The Greenland team has access to year-round passive microwave data from the last 24 years for their study area, a significant observation period. During that period, Steffen documented an overall trend of increasing melt area in Greenland, taking into account years with a great deal of melt, like 2002, and years with less-than-average melt, like 1992 when the Mt. Pinatubo eruption sent aerosols into the atmosphere, which reflected solar radiation and resulted in cooler temperatures and less melt.

Steffen and Serreze believe the accelerated melt in 2002 may be linked to shifts in Northern Hemisphere atmospheric circulation patterns. Air circulation is driven by pressure differences, and in 2002 unusual stationary low-pressure areas occurred in the Arctic. A relatively stationary low-pressure cyclone over the Atlantic Ocean northeast of Greenland moved air from the North Atlantic onto the ice sheet, which is rare. While it is normal for cyclones to form over the North Atlantic, they usually are quite dynamic and are not “locked” in one place, as occurred during the summer of 2002.

  Emissivity and Brightness Temperatures
by Jason Wolfe

Remote-sensing satellites measure the amount of radiance reflected or emitted by the Earth’s surface. Scientists who study the temperature of objects at the Earth’s surface need an additional factor called emissivity to accurately calculate temperature. Emissivity represents the effectiveness of different objects to radiate thermal energy and is a ratio of an object’s radiant energy to that of a blackbody at the same temperature. A blackbody is an ideal object that absorbs all incoming energy without reflecting back any energy.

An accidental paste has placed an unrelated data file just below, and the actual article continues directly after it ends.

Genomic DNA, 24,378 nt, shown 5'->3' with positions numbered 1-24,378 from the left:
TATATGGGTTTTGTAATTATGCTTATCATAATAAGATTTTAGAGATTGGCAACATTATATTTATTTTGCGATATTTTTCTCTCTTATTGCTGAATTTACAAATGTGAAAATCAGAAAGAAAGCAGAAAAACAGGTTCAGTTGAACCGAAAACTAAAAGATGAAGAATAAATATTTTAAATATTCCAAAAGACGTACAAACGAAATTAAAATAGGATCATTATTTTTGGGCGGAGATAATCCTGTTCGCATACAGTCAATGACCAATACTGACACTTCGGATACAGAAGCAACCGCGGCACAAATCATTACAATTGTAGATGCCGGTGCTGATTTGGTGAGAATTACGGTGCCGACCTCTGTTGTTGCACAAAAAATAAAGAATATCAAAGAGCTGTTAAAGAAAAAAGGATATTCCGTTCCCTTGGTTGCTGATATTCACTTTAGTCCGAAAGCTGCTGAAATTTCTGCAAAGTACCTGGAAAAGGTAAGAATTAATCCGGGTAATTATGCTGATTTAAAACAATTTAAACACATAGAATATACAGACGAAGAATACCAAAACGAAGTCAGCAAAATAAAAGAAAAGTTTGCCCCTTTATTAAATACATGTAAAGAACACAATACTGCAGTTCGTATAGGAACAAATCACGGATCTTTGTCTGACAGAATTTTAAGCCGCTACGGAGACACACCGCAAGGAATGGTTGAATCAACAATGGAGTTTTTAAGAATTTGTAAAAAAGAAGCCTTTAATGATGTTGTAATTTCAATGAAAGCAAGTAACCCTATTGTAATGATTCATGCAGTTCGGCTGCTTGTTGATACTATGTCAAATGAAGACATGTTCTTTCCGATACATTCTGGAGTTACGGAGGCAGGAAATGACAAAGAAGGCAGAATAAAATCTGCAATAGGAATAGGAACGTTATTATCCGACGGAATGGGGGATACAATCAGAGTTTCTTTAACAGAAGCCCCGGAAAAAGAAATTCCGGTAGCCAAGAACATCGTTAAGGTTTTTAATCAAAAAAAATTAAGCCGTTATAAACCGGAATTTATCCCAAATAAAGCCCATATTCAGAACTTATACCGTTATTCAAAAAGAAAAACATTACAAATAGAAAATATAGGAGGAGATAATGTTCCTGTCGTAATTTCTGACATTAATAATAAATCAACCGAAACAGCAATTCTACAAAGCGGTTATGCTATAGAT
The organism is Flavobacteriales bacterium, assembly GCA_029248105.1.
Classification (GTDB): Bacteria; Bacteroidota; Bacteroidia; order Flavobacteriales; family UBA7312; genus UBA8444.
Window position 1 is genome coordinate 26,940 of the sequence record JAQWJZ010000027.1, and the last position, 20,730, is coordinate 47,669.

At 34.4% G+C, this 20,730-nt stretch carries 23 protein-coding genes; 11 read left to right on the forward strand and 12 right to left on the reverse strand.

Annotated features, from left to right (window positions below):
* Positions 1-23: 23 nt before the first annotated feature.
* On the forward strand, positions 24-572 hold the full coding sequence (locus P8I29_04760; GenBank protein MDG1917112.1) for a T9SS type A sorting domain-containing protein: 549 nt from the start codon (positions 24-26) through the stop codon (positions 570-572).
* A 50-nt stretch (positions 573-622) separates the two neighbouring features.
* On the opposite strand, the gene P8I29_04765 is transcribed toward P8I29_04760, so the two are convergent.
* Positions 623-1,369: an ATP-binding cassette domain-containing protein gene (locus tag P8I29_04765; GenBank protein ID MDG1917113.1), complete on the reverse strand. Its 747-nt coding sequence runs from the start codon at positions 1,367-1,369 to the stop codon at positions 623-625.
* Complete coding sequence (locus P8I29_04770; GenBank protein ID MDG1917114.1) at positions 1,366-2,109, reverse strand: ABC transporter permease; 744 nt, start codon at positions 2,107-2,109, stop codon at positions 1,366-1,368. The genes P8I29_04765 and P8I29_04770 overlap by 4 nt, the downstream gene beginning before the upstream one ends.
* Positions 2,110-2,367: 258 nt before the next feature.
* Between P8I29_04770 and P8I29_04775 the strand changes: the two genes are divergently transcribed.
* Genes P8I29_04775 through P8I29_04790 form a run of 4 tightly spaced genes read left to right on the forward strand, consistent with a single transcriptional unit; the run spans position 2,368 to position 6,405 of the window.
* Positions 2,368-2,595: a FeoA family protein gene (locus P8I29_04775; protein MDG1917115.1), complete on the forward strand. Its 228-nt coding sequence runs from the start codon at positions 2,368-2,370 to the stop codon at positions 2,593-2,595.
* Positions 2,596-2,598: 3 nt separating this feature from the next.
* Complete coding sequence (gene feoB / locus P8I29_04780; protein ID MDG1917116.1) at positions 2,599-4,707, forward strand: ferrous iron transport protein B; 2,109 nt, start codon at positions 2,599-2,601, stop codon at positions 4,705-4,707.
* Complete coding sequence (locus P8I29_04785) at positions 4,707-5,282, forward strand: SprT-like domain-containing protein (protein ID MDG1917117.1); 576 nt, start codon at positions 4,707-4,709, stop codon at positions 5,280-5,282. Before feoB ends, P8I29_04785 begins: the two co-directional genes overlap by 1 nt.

Given the emissivity of an object, microwave radiances are converted to brightness temperatures, which are a measure of the intensity of thermal radiation emitted by an object.

The low sea ice levels in 2002 seem to be part of a general downward trend in Arctic sea ice over the past 24 years, which appears to be driven by a combination of higher temperatures and altered wind fields that tend to break up the ice cover. A key feature of 2002 was the persistent stormy conditions in summer, with low sea level pressure over the central Arctic Ocean from June through August. Temperatures were also unusually high from January through August. “I’ve never seen this situation occur before,” said Serreze.

The unusual late winter warmth and the increased ice melt seen in the Arctic in recent years appear to be signs of a positive trend in the Arctic Oscillation (AO). The AO, which is very similar the North Atlantic Oscillation, is a large-scale atmospheric circulation phenomenon — a cyclic shifting of atmospheric mass between the Arctic and the mid-latitudes. When the AO is in a positive state, as has generally been the case for the last two decades, atmospheric pressures are low over the Arctic Ocean, winds are usually stronger than normal, and the wind transports warm air into the Arctic. Serreze explained, “Researchers at the University of Washington have shown that variations in atmospheric circulation seem to play a strong role in creating regional differences in sea ice thickness that precondition the ice for extensive summer melt and breakup. However, the stormy conditions we saw in summer 2002 don’t really fit the AO framework, so we’re still not sure why the summer was so stormy.”

Steffen added, “It’s not by chance that we had the minimum sea ice distribution and the maximum melt that year; having so little sea ice affected the local climate around Greenland quite substantially. Because the sun wasn’t reflecting off the sea ice, the air close to the ocean surface was warmed, and certainly the ocean water was much warmer. This has a very strong effect on cyclones.”

But were the 2002 ice minimums an indication of continual warming in the Arctic, or was 2002 just another peak in a long-term Arctic climate cycle?

Warming trends have been observed over Greenland in the past, but the warming has progressed at a much slower rate. In the early 1930s, average temperatures over Greenland were as warm as those observed recently, but it took about 30 years of gradual warming to reach those levels. That warming trend could have been part of a natural, long-term cycle in the Arctic. But today, the Arctic is warming much faster, reaching current warm temperatures in less than a decade. And the warming is starting earlier in the year, with the greatest warming generally occurring in the spring and late winter.